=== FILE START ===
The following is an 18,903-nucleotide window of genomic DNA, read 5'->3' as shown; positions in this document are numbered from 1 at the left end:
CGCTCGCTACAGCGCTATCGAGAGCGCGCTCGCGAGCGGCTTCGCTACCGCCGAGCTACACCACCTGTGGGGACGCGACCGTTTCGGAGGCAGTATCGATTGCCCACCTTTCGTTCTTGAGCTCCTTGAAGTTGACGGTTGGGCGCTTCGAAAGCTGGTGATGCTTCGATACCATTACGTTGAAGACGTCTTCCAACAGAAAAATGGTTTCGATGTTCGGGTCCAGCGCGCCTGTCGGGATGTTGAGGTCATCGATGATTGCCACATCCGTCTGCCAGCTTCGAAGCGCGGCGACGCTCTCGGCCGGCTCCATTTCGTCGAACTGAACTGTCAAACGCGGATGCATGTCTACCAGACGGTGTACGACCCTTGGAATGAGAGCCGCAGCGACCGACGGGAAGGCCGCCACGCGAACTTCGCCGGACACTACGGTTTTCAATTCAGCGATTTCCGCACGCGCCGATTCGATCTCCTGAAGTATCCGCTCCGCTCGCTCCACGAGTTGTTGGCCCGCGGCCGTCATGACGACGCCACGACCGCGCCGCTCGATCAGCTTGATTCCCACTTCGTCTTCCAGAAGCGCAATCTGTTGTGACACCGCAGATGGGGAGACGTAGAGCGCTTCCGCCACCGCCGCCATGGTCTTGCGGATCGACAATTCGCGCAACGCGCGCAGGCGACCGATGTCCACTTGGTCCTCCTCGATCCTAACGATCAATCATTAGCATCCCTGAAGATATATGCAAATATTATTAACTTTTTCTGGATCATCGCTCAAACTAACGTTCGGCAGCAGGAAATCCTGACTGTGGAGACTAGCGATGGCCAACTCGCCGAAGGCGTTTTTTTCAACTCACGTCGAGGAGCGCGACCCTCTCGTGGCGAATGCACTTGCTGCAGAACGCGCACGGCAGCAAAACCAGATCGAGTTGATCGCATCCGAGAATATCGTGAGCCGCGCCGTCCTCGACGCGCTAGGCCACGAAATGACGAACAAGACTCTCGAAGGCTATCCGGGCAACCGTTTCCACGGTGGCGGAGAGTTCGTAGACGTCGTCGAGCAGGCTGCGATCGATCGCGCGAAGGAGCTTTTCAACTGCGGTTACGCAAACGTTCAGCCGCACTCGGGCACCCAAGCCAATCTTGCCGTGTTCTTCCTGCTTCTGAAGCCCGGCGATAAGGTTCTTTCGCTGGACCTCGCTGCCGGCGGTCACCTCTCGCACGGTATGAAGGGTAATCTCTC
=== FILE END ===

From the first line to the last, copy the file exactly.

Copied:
The following is an 18,903-nucleotide window of genomic DNA, read 5'->3' as shown; positions in this document are numbered from 1 at the left end:
CGCTCGCTACAGCGCTATCGAGAGCGCGCTCGCGAGCGGCTTCGCTACCGCCGAGCTACACCACCTGTGGGGACGCGACCGTTTCGGAGGCAGTATCGATTGCCCACCTTTCGTTCTTGAGCTCCTTGAAGTTGACGGTTGGGCGCTTCGAAAGCTGGTGATGCTTCGATACCATTACGTTGAAGACGTCTTCCAACAGAAAAATGGTTTCGATGTTCGGGTCCAGCGCGCCTGTCGGGATGTTGAGGTCATCGATGATTGCCACATCCGTCTGCCAGCTTCGAAGCGCGGCGACGCTCTCGGCCGGCTCCATTTCGTCGAACTGAACTGTCAAACGCGGATGCATGTCTACCAGACGGTGTACGACCCTTGGAATGAGAGCCGCAGCGACCGACGGGAAGGCCGCCACGCGAACTTCGCCGGACACTACGGTTTTCAATTCAGCGATTTCCGCACGCGCCGATTCGATCTCCTGAAGTATCCGCTCCGCTCGCTCCACGAGTTGTTGGCCCGCGGCCGTCATGACGACGCCACGACCGCGCCGCTCGATCAGCTTGATTCCCACTTCGTCTTCCAGAAGCGCAATCTGTTGTGACACCGCAGATGGGGAGACGTAGAGCGCTTCCGCCACCGCCGCCATGGTCTTGCGGATCGACAATTCGCGCAACGCGCGCAGGCGACCGATGTCCACTTGGTCCTCCTCGATCCTAACGATCAATCATTAGCATCCCTGAAGATATATGCAAATATTATTAACTTTTTCTGGATCATCGCTCAAACTAACGTTCGGCAGCAGGAAATCCTGACTGTGGAGACTAGCGATGGCCAACTCGCCGAAGGCGTTTTTTTCAACTCACGTCGAGGAGCGCGACCCTCTCGTGGCGAATGCACTTGCTGCAGAACGCGCACGGCAGCAAAACCAGATCGAGTTGATCGCATCCGAGAATATCGTGAGCCGCGCCGTCCTCGACGCGCTAGGCCACGAAATGACGAACAAGACTCTCGAAGGCTATCCGGGCAACCGTTTCCACGGTGGCGGAGAGTTCGTAGACGTCGTCGAGCAGGCTGCGATCGATCGCGCGAAGGAGCTTTTCAACTGCGGTTACGCAAACGTTCAGCCGCACTCGGGCACCCAAGCCAATCTTGCCGTGTTCTTCCTGCTTCTGAAGCCCGGCGATAAGGTTCTTTCGCTGGACCTCGCTGCCGGCGGTCACCTCTCGCACGGTATGAAGGGTAATCTCTC